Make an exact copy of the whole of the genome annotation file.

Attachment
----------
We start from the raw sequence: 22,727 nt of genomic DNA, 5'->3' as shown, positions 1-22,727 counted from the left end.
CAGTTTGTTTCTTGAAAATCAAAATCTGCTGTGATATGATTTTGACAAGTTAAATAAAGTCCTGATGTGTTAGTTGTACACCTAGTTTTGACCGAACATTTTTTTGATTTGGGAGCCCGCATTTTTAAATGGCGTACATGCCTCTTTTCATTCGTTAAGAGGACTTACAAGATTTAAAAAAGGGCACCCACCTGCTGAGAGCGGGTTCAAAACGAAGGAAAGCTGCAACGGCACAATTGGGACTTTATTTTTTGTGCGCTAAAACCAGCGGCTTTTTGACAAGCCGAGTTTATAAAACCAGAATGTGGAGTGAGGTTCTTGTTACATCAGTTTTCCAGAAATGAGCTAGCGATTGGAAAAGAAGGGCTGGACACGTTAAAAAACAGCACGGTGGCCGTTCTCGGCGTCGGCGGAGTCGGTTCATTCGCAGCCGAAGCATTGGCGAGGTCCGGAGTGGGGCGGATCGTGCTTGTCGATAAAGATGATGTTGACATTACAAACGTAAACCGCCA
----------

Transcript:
We start from the raw sequence: 22,727 nt of genomic DNA, 5'->3' as shown, positions 1-22,727 counted from the left end.
CAGTTTGTTTCTTGAAAATCAAAATCTGCTGTGATATGATTTTGACAAGTTAAATAAAGTCCTGATGTGTTAGTTGTACACCTAGTTTTGACCGAACATTTTTTTGATTTGGGAGCCCGCATTTTTAAATGGCGTACATGCCTCTTTTCATTCGTTAAGAGGACTTACAAGATTTAAAAAAGGGCACCCACCTGCTGAGAGCGGGTTCAAAACGAAGGAAAGCTGCAACGGCACAATTGGGACTTTATTTTTTGTGCGCTAAAACCAGCGGCTTTTTGACAAGCCGAGTTTATAAAACCAGAATGTGGAGTGAGGTTCTTGTTACATCAGTTTTCCAGAAATGAGCTAGCGATTGGAAAAGAAGGGCTGGACACGTTAAAAAACAGCACGGTGGCCGTTCTCGGCGTCGGCGGAGTCGGTTCATTCGCAGCCGAAGCATTGGCGAGGTCCGGAGTGGGGCGGATCGTGCTTGTCGATAAAGATGATGTTGACATTACAAACGTAAACCGCCA